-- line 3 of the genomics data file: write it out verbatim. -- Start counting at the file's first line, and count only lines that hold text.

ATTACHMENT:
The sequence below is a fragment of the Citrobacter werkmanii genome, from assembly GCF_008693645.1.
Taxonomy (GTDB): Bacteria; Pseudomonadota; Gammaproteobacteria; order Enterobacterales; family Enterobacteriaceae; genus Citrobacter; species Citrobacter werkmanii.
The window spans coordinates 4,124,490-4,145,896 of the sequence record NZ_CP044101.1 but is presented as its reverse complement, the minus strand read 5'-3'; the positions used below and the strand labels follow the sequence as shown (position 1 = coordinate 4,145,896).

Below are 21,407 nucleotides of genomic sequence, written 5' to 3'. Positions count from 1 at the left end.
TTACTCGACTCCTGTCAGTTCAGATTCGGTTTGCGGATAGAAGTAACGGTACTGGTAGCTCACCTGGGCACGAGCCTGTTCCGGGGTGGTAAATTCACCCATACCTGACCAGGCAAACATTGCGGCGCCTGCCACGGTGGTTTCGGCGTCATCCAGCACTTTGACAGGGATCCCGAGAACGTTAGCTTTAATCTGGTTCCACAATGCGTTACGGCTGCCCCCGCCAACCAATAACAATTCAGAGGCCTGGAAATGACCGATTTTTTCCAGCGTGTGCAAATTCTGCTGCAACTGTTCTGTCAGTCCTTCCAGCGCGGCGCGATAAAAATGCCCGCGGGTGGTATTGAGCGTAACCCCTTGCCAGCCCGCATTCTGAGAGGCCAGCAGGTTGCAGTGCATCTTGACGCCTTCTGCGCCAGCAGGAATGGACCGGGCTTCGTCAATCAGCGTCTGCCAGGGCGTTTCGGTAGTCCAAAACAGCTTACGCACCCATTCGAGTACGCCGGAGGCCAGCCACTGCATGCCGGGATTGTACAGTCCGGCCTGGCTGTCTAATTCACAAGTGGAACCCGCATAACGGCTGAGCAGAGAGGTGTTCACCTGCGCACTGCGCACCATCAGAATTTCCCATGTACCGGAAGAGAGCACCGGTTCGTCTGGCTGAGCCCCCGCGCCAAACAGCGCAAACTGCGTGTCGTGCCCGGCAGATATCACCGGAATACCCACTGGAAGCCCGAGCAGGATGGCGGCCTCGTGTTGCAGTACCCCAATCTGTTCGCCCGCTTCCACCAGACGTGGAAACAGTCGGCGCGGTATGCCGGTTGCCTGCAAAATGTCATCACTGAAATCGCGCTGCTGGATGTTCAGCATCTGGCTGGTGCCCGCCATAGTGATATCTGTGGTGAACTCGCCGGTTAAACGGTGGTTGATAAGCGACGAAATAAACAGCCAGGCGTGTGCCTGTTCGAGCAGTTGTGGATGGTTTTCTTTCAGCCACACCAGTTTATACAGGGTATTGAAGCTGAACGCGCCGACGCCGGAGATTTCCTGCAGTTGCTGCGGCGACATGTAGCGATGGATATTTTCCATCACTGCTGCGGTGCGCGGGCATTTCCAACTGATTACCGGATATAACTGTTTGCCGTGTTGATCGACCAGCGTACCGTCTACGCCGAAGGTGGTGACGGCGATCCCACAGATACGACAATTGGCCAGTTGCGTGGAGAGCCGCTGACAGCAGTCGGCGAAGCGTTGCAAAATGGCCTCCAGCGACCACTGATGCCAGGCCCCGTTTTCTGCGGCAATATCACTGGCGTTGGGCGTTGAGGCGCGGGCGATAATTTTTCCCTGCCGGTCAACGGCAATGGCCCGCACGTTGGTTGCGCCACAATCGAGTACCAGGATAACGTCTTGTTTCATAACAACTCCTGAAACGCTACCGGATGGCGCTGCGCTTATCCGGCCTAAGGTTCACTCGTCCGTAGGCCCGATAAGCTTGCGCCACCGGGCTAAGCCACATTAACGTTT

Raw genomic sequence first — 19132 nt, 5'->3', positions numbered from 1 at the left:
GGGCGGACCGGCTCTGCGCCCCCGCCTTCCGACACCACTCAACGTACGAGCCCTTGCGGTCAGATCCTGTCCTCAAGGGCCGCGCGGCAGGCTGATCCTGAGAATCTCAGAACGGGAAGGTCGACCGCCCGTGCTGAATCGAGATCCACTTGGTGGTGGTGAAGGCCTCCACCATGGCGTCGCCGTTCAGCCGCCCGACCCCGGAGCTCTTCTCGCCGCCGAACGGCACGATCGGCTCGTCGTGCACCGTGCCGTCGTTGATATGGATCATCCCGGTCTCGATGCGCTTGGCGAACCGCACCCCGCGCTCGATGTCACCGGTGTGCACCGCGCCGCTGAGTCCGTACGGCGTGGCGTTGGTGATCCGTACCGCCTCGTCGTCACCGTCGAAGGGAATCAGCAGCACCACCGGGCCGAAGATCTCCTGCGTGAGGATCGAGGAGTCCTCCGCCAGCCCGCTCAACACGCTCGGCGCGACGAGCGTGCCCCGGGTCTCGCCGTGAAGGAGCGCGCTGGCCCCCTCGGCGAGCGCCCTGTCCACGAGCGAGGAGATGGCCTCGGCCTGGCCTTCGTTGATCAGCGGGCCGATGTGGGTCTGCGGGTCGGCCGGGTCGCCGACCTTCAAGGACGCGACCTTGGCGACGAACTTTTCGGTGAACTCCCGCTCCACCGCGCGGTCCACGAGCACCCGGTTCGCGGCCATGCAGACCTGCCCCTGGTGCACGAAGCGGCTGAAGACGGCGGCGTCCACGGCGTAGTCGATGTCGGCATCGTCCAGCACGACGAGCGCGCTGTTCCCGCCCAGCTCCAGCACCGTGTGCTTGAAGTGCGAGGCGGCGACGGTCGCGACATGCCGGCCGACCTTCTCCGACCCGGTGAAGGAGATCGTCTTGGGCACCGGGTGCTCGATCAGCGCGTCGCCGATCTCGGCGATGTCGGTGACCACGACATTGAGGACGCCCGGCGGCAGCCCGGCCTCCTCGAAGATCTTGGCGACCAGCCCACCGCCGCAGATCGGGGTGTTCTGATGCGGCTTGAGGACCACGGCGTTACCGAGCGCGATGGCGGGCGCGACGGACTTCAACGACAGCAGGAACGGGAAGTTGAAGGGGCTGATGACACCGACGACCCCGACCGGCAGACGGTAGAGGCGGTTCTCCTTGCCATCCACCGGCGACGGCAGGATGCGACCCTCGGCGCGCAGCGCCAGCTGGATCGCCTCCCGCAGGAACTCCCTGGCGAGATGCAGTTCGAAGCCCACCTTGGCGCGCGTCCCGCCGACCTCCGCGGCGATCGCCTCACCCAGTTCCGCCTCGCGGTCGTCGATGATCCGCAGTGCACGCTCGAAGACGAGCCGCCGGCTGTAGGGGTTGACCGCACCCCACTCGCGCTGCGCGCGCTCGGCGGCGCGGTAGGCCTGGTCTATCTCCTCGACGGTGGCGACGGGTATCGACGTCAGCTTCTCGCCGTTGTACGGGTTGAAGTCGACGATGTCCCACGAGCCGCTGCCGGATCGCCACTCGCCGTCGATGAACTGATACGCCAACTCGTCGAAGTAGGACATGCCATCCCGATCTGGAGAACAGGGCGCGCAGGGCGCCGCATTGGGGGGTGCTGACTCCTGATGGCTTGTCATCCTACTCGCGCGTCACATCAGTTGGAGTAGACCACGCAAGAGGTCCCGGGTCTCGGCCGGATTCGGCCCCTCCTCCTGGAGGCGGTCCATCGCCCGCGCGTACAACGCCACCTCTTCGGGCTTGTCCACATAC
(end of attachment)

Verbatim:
The window spans coordinates 4,124,490-4,145,896 of the sequence record NZ_CP044101.1 but is presented as its reverse complement, the minus strand read 5'-3'; the positions used below and the strand labels follow the sequence as shown (position 1 = coordinate 4,145,896).